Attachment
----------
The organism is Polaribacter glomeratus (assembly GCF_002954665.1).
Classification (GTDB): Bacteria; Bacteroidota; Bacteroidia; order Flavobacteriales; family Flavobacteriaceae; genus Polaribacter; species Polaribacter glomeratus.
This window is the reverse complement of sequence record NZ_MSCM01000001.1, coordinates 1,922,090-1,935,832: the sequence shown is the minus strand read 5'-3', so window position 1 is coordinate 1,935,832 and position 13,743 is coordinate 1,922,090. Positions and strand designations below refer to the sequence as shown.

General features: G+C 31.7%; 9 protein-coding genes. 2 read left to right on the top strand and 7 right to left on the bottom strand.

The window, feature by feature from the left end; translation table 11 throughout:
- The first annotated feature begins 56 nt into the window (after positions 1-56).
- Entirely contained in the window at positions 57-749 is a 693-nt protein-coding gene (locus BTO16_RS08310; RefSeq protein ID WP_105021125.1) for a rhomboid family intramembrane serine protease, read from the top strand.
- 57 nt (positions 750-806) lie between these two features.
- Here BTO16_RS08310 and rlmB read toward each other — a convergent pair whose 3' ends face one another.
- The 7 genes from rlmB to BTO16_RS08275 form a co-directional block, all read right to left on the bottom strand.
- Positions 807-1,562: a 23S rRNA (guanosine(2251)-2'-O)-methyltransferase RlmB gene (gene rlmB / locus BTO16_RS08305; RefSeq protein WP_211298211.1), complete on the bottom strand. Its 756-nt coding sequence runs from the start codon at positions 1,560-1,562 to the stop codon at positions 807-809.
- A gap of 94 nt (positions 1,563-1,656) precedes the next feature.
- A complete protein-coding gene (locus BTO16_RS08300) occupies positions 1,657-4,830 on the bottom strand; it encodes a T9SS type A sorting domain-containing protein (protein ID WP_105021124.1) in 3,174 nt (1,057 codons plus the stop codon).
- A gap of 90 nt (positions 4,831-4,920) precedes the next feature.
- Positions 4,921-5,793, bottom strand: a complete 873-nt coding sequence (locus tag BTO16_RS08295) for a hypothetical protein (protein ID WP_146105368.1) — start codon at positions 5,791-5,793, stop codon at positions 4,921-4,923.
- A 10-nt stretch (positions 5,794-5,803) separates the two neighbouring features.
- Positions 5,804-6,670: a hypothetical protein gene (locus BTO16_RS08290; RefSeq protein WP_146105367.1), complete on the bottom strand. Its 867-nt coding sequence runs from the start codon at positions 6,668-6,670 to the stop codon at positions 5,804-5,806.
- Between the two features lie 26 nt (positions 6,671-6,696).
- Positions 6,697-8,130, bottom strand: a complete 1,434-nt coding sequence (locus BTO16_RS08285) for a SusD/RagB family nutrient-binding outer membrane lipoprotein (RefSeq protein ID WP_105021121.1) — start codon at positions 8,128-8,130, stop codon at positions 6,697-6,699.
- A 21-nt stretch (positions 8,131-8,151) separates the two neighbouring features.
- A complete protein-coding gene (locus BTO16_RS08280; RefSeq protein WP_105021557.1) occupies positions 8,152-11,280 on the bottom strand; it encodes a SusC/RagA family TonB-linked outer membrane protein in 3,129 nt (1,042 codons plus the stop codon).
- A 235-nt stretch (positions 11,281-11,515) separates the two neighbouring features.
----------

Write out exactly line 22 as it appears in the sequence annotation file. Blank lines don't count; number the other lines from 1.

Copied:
- A 235-nt stretch (positions 11,281-11,515) separates the two neighbouring features.